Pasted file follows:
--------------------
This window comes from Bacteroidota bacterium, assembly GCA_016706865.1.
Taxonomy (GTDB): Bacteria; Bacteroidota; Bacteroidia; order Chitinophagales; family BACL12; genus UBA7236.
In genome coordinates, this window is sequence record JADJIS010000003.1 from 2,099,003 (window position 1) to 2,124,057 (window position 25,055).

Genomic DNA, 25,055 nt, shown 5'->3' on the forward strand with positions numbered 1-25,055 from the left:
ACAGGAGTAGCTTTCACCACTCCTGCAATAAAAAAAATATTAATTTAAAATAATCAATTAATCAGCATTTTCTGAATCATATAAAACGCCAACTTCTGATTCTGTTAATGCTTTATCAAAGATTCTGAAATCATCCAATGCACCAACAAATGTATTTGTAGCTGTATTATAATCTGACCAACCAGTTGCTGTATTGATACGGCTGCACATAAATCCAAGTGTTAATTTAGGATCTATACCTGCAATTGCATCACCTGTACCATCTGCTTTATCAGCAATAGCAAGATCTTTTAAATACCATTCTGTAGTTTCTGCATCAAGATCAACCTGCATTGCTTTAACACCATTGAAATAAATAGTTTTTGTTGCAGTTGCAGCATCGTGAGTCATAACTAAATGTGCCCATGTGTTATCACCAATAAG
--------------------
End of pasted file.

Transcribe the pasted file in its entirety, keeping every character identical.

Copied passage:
This window comes from Bacteroidota bacterium, assembly GCA_016706865.1.
Taxonomy (GTDB): Bacteria; Bacteroidota; Bacteroidia; order Chitinophagales; family BACL12; genus UBA7236.
In genome coordinates, this window is sequence record JADJIS010000003.1 from 2,099,003 (window position 1) to 2,124,057 (window position 25,055).

Genomic DNA, 25,055 nt, shown 5'->3' on the forward strand with positions numbered 1-25,055 from the left:
ACAGGAGTAGCTTTCACCACTCCTGCAATAAAAAAAATATTAATTTAAAATAATCAATTAATCAGCATTTTCTGAATCATATAAAACGCCAACTTCTGATTCTGTTAATGCTTTATCAAAGATTCTGAAATCATCCAATGCACCAACAAATGTATTTGTAGCTGTATTATAATCTGACCAACCAGTTGCTGTATTGATACGGCTGCACATAAATCCAAGTGTTAATTTAGGATCTATACCTGCAATTGCATCACCTGTACCATCTGCTTTATCAGCAATAGCAAGATCTTTTAAATACCATTCTGTAGTTTCTGCATCAAGATCAACCTGCATTGCTTTAACACCATTGAAATAAATAGTTTTTGTTGCAGTTGCAGCATCGTGAGTCATAACTAAATGTGCCCATGTGTTATCACCAATAAG